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Constructing Carbon-Sensitive Portfolios

Constructing Carbon-Sensitive Portfolios

This is the third blog in series examining the steps portfolio managers need to take to reach the goal of net-zero carbon dioxide emissions in their investment strategies by 2050. Previous blogs defined net-zero and looked at the creation of a carbon footprint. In this blog, we address how to optimize a portfolio so it is carbon sensitive.   

As we mentioned in our last blog, market participants constrained by the characteristics of their investable universe/benchmark can still manage their exposure to carbon. Environmental attribution analysis of portfolios or benchmarks shows that positive or negative carbon choices are possible within sectors/industries/regions/countries through low/high-carbon stock selections. With quantitative procedures and consistent data at hand, portfolios can be optimized to favor more carbon-efficient companies, while still maintaining the underlying characteristics of their investable universe/benchmark.

Several academic studies document that companies with lower carbon emissions actually have higher profitability levels than companies with higher emission activity.[1] Highly profitable firms are usually well managed, and have the resources to adopt proactive environmental strategies as a way to decrease regulatory liabilities, mitigate business risks, and manage important stakeholders. In addition, optimizing energy use, either through the use of new energy-efficient equipment or by adopting energy conservation policies, has the added benefit of reducing pollution, as carbon emissions are correlated to energy consumption.

Portfolio Optimization Framework

The goal is to construct a carbon sensitive-portfolio — that is, a portfolio with lower C/R Intensity, lower C/V Intensity, Lower WACI and lower apportioned carbon emissions, but similar risk, return, and fundamental characteristics of the investable universe/benchmark. Apportioned Carbon Emissions is a measure that allots greenhouse gas emissions by the underlying ownership of the company and aggregates allotments to the portfolio level.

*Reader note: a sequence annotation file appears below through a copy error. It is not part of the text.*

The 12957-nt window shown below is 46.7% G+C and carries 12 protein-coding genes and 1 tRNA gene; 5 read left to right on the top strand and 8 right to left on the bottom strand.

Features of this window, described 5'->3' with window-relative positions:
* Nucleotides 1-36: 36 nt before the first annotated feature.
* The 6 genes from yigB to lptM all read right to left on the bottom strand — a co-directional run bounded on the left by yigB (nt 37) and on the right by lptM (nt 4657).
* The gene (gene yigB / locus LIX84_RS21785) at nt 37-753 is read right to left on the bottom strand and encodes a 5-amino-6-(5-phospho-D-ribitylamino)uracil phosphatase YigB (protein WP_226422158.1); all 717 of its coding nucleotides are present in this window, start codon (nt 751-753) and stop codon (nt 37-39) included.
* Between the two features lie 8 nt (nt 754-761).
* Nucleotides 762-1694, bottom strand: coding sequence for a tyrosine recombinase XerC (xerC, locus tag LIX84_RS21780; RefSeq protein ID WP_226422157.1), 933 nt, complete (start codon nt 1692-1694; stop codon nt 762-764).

For the purposes of this blog, we are using the S&P Global 1200 as the starting portfolio/benchmark for carbon reduction, but any portfolio of securities can be used. The carbon-sensitive portfolio that we are deriving from the S&P Global 1200 uses a mean variance-based optimizer, where Scope 1 and 2 carbon emissions are used as an optimization constraint to lower the overall carbon emissions of the portfolio by under/overweighting high/low Scope 1+2 carbon companies. This is done while still maintaining the sector, country, risk, and return characteristics of the underlying S&P Global 1200.

In Exhibit 1, we show the C/R, C/V, WACI and Apportioned Carbon Emissions of the carbon-sensitive S&P Global 1200 and the S&P Global 1200. We see that the carbon-sensitive S&P Global 1200 has 10.43% lower C/R Intensity, 13.3% lower C/V Intensity, 6.9% lower WACI and 13.1% lower apportioned carbon emissions (as of March 2021) at 136,000 tons of Co2.

Exhibit 1: C/R, C/V, WACI and Carbon Apportioned by Scope

Source: S&P Global, March 25, 2021. For illustrative purposes only.

In Exhibit 2, The Carbon Sensitive S&P Global 1200 still maintains the underlying characteristics of the S&P Global 1200. Interestingly, when we back-tested the carbon optimization on a monthly basis over the past 10 years, the carbon-sensitive S&P Global 1200 returns 172% versus the S&P Global 1200 of 100% (see Exhibit 3).

Exhibit 2: Carbon-Sensitive S&P Global 1200 versus the S&P Global 1200, Component Details

Source: S&P Global, March 25, 2021. For illustrative purposes only.

Exhibit 3: Carbon-Sensitive S&P Global 1200 versus the S&P Global 1200, Indexed Returns

Source: S&P Global, March 25, 2021. For illustrative purposes only.

So, does sustainable investing come at a cost or and should investors be fearful around performance concessions of green portfolios? This example shows that carbon-sensitive portfolios do not have to stray from risk and return characteristics, while improving climate characteristics when compared to portfolios constructed without carbon emission considerations.

For further reading, click here to read "The 'Trucost' of Climate Investing: Managing Climate Risks in Equity Portfolios."

[1] Delmas and Nairn-Birch (2011); In, Park and Monk (2017).

Read the next blog in this series: Aligning portfolios with the Paris Agreement.